More November Thank You(s)

This week’s three thank you(s) are:

1) I am grateful to Sharon of Sharon created and donated the “I’m a Samhain Siren” in the Samhain’s Sirens giveaway fest. I’m a rotten photographer, so this picture fails to capture the loveliness and enchantment of her work. Initially I tried to hang it in my kitchen but changed my mind. I liked the plaque so much, I placed it in a spot where I spent a great deal of my time when I’m at home.

2)And I’m also grateful to the Samhain’s Sirens. Even if you didn’t win a prize, you gained a feast of ideas for gifts. Being inspired by the tutorial on crafting a pendulum board, I decided to whip out my version of a pendulum board using watercolors, chipboard letters, and an art board. Pleased with the results, I sent the board out as a Christmas gift and decided to make one for myself at a later date.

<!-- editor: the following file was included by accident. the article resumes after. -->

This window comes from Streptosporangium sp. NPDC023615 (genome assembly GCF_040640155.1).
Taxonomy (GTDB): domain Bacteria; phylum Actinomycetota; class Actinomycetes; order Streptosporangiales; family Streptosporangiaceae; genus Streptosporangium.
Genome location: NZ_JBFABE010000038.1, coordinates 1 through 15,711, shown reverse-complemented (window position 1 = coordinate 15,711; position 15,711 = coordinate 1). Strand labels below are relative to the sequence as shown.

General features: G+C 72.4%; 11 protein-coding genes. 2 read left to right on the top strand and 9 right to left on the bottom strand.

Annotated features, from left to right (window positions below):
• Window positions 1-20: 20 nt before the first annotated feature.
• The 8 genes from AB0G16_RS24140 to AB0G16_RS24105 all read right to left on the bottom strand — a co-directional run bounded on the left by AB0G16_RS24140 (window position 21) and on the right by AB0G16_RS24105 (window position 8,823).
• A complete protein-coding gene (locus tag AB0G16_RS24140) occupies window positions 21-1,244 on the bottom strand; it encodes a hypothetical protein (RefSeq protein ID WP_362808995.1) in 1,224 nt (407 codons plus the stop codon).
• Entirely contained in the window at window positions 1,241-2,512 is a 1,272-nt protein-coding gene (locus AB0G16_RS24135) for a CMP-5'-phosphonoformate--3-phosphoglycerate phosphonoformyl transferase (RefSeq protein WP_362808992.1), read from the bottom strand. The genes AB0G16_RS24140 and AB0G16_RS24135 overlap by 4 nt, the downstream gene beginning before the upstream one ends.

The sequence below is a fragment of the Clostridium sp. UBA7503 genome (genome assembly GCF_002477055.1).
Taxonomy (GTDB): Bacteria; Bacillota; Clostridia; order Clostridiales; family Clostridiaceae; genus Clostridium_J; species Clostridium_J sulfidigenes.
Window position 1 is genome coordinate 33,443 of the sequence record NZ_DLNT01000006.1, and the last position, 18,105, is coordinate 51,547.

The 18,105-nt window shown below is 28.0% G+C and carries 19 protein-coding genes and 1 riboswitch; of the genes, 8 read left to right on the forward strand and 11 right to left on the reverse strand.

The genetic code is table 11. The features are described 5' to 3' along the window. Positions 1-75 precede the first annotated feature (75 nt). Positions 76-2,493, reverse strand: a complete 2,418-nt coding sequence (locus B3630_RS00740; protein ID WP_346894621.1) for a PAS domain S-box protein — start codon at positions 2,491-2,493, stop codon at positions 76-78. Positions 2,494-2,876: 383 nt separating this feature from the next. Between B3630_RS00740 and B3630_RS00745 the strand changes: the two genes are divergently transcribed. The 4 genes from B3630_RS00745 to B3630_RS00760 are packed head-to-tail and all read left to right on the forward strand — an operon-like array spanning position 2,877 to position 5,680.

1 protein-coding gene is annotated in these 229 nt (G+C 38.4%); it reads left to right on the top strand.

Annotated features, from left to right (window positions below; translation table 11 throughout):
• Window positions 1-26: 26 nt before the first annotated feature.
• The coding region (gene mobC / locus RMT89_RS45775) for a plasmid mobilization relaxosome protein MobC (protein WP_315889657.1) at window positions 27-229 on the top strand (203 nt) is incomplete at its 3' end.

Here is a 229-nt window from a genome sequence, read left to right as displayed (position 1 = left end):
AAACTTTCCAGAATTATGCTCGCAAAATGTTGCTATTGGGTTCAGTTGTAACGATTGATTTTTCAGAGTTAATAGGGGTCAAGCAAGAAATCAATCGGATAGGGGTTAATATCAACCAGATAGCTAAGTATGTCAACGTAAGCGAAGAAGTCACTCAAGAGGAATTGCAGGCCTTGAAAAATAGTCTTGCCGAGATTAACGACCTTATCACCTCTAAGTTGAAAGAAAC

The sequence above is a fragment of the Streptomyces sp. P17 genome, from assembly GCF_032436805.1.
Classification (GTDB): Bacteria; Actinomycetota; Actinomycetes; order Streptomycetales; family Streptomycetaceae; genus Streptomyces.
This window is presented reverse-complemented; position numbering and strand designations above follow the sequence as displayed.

3) Today I saw a sign that read “Dream Job Interview Workshop” and decided to investigate matters. Because I’m comfortable with my present job, I wasn’t sure how a Dream Job Interview Workshop could help. After all, the sign didn’t read “Own your own witch’s shop with highly unusual and incredibly sublime  toys” workshop. We Aries tend to go for new experiences even if we have no idea to where the experience may lead, however, and into the bank I went. The exterior of the space bedazzled me. The area looked as though it belonged inside a 300-year old house (actually, I think the building was erected sometimes around the Civil War). Though flooded with crisp sunshine and spanking with its fresh coat of sky blue paint and a chandelier here and there,  the spot hardly looked like a bank. Instead of tellers’ windows,  the place had two well-maintained, wooden desks, a handsome bouquet of assorted flowers, and what looked like a coffee bar. The only thing the place didn’t have, in fact, was an elderly Brit with a plate of lemon tea cookies along with a Victorian tea set. On a plasma TV, The Morning show flaunted a skit for those who wanted to relieve themselves of their purses in exchange for Christmas glitz and flash. At that point, the place screamed marketing. The company was doing its damnedest to present itself as a homey alternative to the banks that appeared more conservative than welcoming. We know the business of banks, though, is to make money, no matter the window dressing.  I gave the rep my email and walked out of the financial institution. Still, I couldn’t shake the feeling that the site of that financial institution would have provided a fine site for a witch’s shop with unusual and hard to find items.


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